President Joe Biden has approved a major disaster declaration sought by Tennessee after record rainfall caused devastating floods that killed at least 22 people, according to a statement sent Tuesday.
The action frees up federal aid to help with recovery efforts in Humphreys County, Biden’s statement said.
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The flooding on Saturday took out roads, cellphone towers and telephone lines, leaving people uncertain about whether family and friends survived the unprecedented deluge, with rainfall that more than tripled forecasts and shattered the state’s one-day record.
Fewer than 10 people remained unaccounted for on Tuesday. Emergency workers were searching door to door, said Kristi Brown, coordinated health and safety supervisor with Humphreys County Schools.
It also left large swaths of the community suddenly displaced, sorting through difficult decisions about what comes next.
More than 90 people stayed in shelters Sunday, according to the state’s American Red Cross chapter as rescue workers continued their arduous searches for anyone else swept away.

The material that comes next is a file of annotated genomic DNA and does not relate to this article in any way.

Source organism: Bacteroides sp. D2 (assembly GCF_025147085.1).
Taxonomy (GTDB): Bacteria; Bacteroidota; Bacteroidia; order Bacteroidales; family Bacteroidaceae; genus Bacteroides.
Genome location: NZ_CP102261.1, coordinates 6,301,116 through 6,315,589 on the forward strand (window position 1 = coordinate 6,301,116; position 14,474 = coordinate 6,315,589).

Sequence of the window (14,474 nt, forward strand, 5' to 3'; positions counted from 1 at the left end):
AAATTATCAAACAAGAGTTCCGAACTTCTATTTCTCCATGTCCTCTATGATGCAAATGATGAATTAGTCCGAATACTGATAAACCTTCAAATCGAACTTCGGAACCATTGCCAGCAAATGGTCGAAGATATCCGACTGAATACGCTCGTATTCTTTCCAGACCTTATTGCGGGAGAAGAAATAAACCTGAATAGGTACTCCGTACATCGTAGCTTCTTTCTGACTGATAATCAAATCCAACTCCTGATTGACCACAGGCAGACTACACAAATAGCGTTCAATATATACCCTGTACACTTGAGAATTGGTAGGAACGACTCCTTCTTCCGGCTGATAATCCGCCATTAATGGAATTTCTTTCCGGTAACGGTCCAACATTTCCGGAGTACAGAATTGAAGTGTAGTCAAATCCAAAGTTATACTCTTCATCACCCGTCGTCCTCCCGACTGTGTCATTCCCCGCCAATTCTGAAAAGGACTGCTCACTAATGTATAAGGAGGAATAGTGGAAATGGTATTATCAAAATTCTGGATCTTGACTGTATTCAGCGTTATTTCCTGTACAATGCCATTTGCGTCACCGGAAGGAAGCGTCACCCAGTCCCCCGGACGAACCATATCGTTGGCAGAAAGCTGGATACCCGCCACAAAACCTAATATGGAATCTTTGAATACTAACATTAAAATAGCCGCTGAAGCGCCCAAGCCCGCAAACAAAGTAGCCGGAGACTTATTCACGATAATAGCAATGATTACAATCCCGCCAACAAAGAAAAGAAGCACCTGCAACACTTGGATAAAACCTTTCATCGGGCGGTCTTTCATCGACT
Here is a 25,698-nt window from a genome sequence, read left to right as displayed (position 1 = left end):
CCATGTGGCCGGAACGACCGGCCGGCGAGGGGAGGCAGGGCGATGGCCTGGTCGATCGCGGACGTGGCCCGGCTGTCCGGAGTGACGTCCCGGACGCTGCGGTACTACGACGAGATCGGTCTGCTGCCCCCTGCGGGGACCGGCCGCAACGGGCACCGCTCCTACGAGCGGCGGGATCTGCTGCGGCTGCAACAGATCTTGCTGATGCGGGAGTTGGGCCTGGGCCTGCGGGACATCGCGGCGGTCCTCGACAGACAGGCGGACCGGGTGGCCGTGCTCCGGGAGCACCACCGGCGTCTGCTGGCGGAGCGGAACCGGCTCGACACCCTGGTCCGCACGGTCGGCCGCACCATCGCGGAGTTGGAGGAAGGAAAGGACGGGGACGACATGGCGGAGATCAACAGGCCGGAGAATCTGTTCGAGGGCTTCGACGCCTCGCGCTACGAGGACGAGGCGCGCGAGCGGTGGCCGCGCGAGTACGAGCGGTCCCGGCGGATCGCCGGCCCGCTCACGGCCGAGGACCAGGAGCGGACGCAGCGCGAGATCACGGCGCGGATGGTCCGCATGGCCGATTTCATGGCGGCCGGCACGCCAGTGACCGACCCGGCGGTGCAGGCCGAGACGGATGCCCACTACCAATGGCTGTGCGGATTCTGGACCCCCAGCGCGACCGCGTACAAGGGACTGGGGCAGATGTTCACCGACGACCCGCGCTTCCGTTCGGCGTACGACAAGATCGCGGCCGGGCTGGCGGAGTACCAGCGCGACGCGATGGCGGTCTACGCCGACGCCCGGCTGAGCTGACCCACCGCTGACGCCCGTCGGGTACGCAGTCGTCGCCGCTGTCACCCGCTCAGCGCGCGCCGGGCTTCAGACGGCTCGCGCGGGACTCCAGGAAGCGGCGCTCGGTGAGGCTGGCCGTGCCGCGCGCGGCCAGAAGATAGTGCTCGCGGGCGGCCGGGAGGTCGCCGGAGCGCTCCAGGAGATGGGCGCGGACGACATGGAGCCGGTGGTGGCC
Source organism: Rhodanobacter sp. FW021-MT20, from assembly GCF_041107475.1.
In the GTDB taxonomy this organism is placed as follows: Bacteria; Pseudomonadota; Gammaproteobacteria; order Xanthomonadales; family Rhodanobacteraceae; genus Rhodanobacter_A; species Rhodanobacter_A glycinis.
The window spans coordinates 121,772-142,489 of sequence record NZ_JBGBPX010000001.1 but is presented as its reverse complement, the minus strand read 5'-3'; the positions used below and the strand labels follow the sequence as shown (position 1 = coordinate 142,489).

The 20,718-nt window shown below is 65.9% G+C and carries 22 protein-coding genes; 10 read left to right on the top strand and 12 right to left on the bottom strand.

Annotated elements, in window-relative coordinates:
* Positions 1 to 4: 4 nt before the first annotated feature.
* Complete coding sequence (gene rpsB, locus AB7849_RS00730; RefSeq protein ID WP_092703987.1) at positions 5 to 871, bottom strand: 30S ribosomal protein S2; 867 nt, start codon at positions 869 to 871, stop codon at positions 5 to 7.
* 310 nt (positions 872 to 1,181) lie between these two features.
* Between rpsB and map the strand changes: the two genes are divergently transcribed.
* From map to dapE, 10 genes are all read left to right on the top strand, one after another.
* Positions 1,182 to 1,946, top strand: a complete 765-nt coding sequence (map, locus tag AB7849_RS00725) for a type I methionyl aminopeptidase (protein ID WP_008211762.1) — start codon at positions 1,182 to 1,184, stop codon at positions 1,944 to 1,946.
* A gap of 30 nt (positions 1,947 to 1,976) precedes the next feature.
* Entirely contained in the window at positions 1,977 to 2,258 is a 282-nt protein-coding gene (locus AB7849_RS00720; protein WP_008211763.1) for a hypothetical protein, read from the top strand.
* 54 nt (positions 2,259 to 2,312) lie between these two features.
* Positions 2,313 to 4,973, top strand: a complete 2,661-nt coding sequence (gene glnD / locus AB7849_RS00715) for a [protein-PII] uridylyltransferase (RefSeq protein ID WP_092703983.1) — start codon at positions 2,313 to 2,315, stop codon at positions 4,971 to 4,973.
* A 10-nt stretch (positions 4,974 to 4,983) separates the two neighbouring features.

Authorities rummaged through heaps of debris as search and rescue teams used dogs to try to sniff out any missing people, Waverly police Chief Grant Gillespie said.
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“There’s still a lot of debris in and along the creek that needs to be examined. That’s a painstaking process,” Gillespie said during a news conference. “We have to tear that apart, a lot of times, with equipment.”
The police chief said the number of people considered missing has fluctuated, as people have not been able to reach loved ones who are later confirmed to be safe.
“I’m reasonably sure that we are less than 10 right now that we are truly not sure about the whereabouts of, or that we don’t think we’ll resolve fairly easily,” Gillespie said.
Many of the missing live in the neighborhoods where the water rose the fastest, said Humphreys County Sheriff Chris Davis, who confirmed the 22 fatalities. The names of the missing were on a board in the county’s emergency center and listed on a city of Waverly Facebook page, which is being updated as people call in and report themselves safe.
The Humphreys County Sheriff Office Facebook page filled with people looking for missing friends and family. GoFundMe pages asked for help for funeral expenses for the dead, including 7-month-old twins swept from their father’s arms as they tried to escape.
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School was canceled for the week, according to the sheriff’s office. Waverly Elementary and Waverly Junior High suffered extensive damage, according to Brown. About 2,000 homes in the county were without power Monday evening, utility officials said.
Tennessee Gov. Bill Lee toured the area, calling it a “devastating picture of loss and heartache.”
The Associated Press contributed to this article.